Investing in Health Care and Education

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Ontario’s health care and education systems give us a competitive edge in the global economy. We’re committed to providing everyone in Ontario with fair and timely access to health care and giving all students and young people every opportunity to achieve their goals.

Strengthening Health Care

OHIP+: Children and Youth Pharmacare starts covering the cost of prescription medications for everyone under 25 on January 1, 2018.

Supporting Seniors and Caregivers

Creating more than 30,000 new long-term care beds over the next decade.

Investing in Education, Skills and Training

Free tuition for more than 210,000 college and university students through the Ontario Student Assistance Program and new apprenticeship incentives.

Strengthening health care

Ontario is:

  • Investing an additional $7 billion over three years to enhance primary care, increase access to specialists, ensure patients receive care closer to home, reduce wait times and provide more operating funding for hospitals.
  • Launching OHIP+: Children and Youth Pharmacare. The most significant expansion of medicare in Ontario in a generation, this program will cover the cost of prescription medications for everyone under 25, regardless of family income, starting January 1, 2018.
  • Providing more front-line workers and expanding harm-reduction programs, access to free opioid-antidote naloxone kits and treatments for substance use disorders as part of its opioid strategy.
  • Investing $618 million more this year in hospitals to provide faster access to procedures, new programs and digital technology.
  • Improving access to care and reducing wait times by adding more than 1,200 new hospital beds in 2017.
  • Expanding the Northern Health Travel Grant by an additional $10 million to help northern residents get medical services.

Supporting seniors and caregivers

Ontario is:

  • Supporting seniors through the Aging with Confidence action plan so they can live independent, healthy, active, safe and socially connected lives.
  • Creating 5,000 new long-term care beds by 2022 — and more than 30,000 beds over the next decade. These new beds are in addition to the 30,000 existing beds that are being redeveloped.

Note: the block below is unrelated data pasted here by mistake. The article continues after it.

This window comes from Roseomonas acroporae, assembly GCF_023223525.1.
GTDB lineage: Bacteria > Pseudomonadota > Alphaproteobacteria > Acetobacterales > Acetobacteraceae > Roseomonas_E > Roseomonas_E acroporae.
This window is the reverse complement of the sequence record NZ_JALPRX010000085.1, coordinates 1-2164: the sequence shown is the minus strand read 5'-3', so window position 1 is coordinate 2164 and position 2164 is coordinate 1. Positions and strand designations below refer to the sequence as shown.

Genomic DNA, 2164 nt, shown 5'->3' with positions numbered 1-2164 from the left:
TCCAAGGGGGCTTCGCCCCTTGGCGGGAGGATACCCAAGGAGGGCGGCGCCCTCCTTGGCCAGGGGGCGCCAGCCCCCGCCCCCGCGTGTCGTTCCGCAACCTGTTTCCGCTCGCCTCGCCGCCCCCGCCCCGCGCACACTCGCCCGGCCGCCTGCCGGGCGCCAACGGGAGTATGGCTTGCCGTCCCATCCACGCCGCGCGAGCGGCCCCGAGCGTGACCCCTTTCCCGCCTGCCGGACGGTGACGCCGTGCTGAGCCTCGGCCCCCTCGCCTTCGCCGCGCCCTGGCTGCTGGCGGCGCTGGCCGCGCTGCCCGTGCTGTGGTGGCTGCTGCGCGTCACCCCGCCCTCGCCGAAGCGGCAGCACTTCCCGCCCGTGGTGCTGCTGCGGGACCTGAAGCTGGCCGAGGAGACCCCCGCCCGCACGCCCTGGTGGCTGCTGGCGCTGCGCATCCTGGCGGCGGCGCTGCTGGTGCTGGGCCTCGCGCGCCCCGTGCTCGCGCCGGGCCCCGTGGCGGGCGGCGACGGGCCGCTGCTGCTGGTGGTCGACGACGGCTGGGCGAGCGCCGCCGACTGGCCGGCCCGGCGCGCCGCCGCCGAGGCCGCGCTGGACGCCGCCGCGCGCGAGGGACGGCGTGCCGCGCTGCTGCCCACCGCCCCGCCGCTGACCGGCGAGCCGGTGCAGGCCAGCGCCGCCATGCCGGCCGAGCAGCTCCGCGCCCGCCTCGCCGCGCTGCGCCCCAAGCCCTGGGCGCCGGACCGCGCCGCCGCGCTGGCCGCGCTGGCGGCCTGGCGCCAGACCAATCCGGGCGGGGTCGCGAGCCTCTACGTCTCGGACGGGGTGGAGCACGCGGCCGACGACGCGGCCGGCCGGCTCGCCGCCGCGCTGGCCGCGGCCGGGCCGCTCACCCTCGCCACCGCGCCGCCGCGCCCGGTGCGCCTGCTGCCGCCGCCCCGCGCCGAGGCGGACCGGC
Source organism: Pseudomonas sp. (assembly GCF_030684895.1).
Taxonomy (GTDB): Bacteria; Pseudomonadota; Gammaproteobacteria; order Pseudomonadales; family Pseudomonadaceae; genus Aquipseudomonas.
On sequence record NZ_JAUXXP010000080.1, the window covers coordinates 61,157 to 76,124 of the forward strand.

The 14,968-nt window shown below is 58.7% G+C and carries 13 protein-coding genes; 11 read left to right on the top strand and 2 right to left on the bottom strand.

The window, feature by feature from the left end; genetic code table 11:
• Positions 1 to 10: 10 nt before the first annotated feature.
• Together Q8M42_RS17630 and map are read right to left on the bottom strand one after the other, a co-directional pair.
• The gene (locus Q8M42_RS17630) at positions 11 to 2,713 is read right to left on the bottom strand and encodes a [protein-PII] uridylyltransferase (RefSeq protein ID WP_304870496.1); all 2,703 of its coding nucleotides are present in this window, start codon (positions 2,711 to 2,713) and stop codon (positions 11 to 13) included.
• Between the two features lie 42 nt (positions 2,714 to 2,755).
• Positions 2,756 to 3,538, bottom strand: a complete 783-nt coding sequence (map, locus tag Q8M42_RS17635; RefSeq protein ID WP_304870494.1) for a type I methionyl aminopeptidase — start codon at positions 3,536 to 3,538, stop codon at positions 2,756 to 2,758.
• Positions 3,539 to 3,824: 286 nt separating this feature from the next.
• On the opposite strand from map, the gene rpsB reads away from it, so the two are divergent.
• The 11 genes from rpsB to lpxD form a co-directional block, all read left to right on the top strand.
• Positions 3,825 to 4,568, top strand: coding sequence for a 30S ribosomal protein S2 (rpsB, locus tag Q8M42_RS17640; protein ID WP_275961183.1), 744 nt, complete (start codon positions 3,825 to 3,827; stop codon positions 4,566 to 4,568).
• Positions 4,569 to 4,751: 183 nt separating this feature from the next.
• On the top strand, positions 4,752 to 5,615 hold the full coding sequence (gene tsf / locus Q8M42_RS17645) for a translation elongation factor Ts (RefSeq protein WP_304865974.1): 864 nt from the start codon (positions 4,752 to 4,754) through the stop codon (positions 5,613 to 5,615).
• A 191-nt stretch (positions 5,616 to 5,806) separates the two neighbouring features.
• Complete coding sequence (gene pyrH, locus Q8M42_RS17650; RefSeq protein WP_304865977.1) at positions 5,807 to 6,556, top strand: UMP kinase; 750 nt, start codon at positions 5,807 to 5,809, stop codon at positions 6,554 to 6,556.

• Increasing the provincial average to four hours of direct care per resident per day to ensure that residents in long-term care homes receive the highest quality of care.
  • Partnering with local communities to build more hospice beds to provide compassionate palliative and end-of-life care for more than 2,000 additional people and their families each year, closer to home.
  • Expanding home care through an additional 2.6 million hours this year — including 1.5 million hours for personal support services, 390,000 hours for nursing care, 600,000 hours for caregiver respite services and 110,000 hours for therapy.
  • Providing more than 200 affordable housing units for seniors who need more community supports when they are discharged from the hospital.
  • Investing an additional $10 million in Behavioural Supports Ontario to better meet the needs of people living with dementia and their caregivers.
  • Giving family and friends caring for a loved one at home improved access to respite services, as well as more education and training to cope with the physical, emotional and financial demands they face.
  • Making public transit more affordable for seniors by introducing the Ontario Seniors’ Public Transit Tax Credit, which gives eligible seniors a refundable tax credit equal to 15 per cent of their expenses for public transit.

Investing in education, skills and training

Ontario is:

  • Providing free tuition to more than 210,000 college and university students through the new Ontario Student Assistance Program (OSAP), rolled out earlier this fall.
  • Improving student assistance by ensuring that college and university students receive a reduced upfront bill, with OSAP already factored in.
  • Increasing the number of postsecondary students graduating in the science, technology, engineering and mathematics (STEM) disciplines by 25 per cent over the next five years — boosting the number of STEM graduates from 40,000 to 50,000 per year and positioning Ontario as the number one producer of postsecondary STEM graduates per capita in North America.
  • Working with Indigenous partners to create a third pillar of the postsecondary education system so that students at Indigenous Institutes can receive diplomas and degrees.
  • Implementing a Graduated Apprenticeship Grant for Employers to provide incentives to encourage apprentices to complete training.
  • Investing almost $16 billion in capital grants over 10 years for schools — including more than 50 new and improved schools built this year — to support high-quality programs that strengthen student achievement and well-being.
  • Enhancing rural schools with expanded French immersion, arts education and guidance counselling.
  • Proposing to create the first French-language university in Ontario so that postsecondary students get more opportunities to study in French.
  • Investing in the Ontario Open Textbooks Initiative, a partnership with eCampusOntario, giving free and low-cost digital textbooks to students.